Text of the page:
The Red Army maintained a small bridgehead --the Nevsky Pyatachok-- on the east bank of the Neva. Evidence of artillery shelling, probably from German positions, was apparent near the Kirovsk power plant and on the frozen Neva on 24 January 1943, near the end of ISKRA Graphic 5).

No time was wasted in building the rail connection to Schliesselburg, which was completed in February, ahead of schedule. By 24 January a train was already offloading logs for the first rail bridge, which had already been sketched on the ice across the frozen river (Graphic 6); the second rail bridge was constructed between February and May (Graphic 7). By September at least five bridges spanned the Neva. From the east, a new, nearly 30 km-long rail line was laid to Schliesselburg from a point west of Naziya. A train could be seen along the route on 6 May (Graphic 8).

No time was wasted in building the rail connection to Schliesselburg, which was completed in February, ahead of schedule.  By 24 January a train was already offloading logs for the first rail bridge, which had already been sketched on the ice across the frozen river (Graphic 6); the second rail bridge was constructed between February and May (Graphic 7). By September at least five bridges spanned the Neva. From the east, a new, nearly 30 km-long rail line was laid to Schliesselburg from a point west of Naziya.  A train could be seen along the route on 6 May (Graphic 8).
No time was wasted in building the rail connection to Schliesselburg, which was completed in February, ahead of schedule.  By 24 January a train was already offloading logs for the first rail bridge, which had already been sketched on the ice across the frozen river (Graphic 6); the second rail bridge was constructed between February and May (Graphic 7). By September at least five bridges spanned the Neva. From the east, a new, nearly 30 km-long rail line was laid to Schliesselburg from a point west of Naziya.  A train could be seen along the route on 6 May (Graphic 8).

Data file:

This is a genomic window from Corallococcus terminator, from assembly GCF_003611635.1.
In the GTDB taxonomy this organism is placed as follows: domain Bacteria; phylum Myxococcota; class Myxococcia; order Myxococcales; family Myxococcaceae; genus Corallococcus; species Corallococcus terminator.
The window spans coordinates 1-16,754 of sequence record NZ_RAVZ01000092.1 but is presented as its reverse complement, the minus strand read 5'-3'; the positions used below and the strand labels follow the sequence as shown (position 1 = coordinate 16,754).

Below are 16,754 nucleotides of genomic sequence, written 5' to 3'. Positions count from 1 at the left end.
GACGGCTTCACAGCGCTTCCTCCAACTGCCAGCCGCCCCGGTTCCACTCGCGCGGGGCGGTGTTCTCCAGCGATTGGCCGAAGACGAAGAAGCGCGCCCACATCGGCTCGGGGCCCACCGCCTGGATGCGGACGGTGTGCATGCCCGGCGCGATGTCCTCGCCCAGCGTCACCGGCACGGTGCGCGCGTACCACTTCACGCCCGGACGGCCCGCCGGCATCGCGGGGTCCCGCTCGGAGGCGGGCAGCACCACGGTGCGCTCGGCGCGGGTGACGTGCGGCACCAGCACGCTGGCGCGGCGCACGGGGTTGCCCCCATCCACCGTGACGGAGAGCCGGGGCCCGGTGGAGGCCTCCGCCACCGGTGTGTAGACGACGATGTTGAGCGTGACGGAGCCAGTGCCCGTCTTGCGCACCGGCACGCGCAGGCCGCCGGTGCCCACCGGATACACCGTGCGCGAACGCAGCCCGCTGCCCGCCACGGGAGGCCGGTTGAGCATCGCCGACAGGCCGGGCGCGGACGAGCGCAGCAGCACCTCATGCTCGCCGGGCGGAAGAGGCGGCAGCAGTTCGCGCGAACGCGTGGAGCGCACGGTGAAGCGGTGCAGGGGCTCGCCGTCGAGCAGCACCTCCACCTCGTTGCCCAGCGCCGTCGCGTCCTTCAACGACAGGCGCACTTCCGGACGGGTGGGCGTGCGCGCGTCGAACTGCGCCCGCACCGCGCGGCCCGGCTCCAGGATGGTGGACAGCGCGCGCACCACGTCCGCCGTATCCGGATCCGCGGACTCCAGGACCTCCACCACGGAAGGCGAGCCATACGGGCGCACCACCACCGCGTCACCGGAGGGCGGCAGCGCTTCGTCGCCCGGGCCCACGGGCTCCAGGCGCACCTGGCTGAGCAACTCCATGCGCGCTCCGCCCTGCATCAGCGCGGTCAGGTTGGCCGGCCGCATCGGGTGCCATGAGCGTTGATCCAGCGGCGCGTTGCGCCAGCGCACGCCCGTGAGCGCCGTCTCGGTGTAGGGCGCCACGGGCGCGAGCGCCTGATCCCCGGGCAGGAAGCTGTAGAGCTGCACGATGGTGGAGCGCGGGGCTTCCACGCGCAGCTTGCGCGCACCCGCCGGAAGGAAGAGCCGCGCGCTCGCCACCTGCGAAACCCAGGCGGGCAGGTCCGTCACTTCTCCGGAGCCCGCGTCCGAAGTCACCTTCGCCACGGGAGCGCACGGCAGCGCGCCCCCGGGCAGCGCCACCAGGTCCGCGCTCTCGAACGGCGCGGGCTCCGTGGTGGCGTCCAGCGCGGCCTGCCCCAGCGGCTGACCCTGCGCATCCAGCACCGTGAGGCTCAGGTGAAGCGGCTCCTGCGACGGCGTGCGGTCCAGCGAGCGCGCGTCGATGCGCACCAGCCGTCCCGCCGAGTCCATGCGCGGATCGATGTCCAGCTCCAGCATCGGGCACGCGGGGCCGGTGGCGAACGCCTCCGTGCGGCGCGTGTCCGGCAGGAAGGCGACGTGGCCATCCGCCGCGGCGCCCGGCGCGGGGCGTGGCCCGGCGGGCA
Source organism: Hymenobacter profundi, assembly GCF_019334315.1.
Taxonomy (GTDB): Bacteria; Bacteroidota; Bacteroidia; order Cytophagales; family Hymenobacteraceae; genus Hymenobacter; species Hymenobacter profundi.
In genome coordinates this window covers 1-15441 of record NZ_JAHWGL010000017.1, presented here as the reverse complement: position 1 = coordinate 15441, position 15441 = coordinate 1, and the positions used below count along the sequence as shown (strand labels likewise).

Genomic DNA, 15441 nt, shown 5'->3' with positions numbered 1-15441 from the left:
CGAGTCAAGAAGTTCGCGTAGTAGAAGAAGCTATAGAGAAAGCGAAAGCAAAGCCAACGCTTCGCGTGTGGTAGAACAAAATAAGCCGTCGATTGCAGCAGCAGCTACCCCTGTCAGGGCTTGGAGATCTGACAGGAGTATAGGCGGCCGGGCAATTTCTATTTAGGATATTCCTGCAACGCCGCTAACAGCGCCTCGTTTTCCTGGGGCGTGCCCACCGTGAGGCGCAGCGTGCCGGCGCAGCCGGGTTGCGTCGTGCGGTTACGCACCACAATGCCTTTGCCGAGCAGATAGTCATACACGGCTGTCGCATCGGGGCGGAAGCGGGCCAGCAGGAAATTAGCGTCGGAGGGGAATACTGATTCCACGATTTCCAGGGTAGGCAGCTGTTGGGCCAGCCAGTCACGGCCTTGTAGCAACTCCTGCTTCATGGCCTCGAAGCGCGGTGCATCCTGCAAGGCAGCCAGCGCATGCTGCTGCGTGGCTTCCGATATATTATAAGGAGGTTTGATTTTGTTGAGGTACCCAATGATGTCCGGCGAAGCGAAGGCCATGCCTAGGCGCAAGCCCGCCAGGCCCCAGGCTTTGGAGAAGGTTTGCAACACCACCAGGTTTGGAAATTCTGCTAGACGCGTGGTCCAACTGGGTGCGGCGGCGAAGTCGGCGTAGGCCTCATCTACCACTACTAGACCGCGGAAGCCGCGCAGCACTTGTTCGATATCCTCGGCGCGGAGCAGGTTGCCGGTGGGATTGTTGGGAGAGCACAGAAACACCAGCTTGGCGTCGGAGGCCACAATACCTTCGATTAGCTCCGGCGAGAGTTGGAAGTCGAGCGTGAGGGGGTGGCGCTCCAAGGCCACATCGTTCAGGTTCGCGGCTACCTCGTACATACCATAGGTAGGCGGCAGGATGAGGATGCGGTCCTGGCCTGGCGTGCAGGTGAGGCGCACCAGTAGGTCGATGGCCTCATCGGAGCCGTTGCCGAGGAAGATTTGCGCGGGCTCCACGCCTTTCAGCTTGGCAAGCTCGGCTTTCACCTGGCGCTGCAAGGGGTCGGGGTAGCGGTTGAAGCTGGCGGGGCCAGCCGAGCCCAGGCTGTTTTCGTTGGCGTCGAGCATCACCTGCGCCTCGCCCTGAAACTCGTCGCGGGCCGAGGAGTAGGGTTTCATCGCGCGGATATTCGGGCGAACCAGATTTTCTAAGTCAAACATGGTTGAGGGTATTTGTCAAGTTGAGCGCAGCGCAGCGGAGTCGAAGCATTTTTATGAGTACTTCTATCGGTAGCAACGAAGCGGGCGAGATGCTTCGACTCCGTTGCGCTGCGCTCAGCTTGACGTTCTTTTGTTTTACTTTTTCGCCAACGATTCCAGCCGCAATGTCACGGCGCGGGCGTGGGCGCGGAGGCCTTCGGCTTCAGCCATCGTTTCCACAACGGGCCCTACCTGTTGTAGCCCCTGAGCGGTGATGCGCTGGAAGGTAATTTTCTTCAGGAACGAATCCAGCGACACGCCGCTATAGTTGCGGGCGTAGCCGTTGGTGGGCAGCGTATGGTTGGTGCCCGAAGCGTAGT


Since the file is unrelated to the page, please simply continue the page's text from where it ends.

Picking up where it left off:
No time was wasted in building the rail connection to Schliesselburg, which was completed in February, ahead of schedule.  By 24 January a train was already offloading logs for the first rail bridge, which had already been sketched on the ice across the frozen river (Graphic 6); the second rail bridge was constructed between February and May (Graphic 7). By September at least five bridges spanned the Neva. From the east, a new, nearly 30 km-long rail line was laid to Schliesselburg from a point west of Naziya.  A train could be seen along the route on 6 May (Graphic 8).

As the rail corridor opened, the Red Army began crossing the Volkhov in preparation to push the German back from the line between Sinyavino and Kirishi (Graphics 9 & 10). The Germans planned a staged withdrawal back to prepared defenses around Novgorod. The first stage called for an interim defensive line along the Chudovo-Leningrad rail line, a key German supply route and coverage from May and June 1943 revealed supply areas along the rail between Tosno and Chudovo, including at an airfield at Lyuban. The depots extended northeast in the direction of the outpost at Kirshi. In June 1943 transshipment activity could be seen at Babino, 20 km northwest of Chudovo (Graphic 11). The Red Army retook Chudovo at the end of January 1944 and the Germans fell back to the Panther Line (see Panther Line article) around Pskov.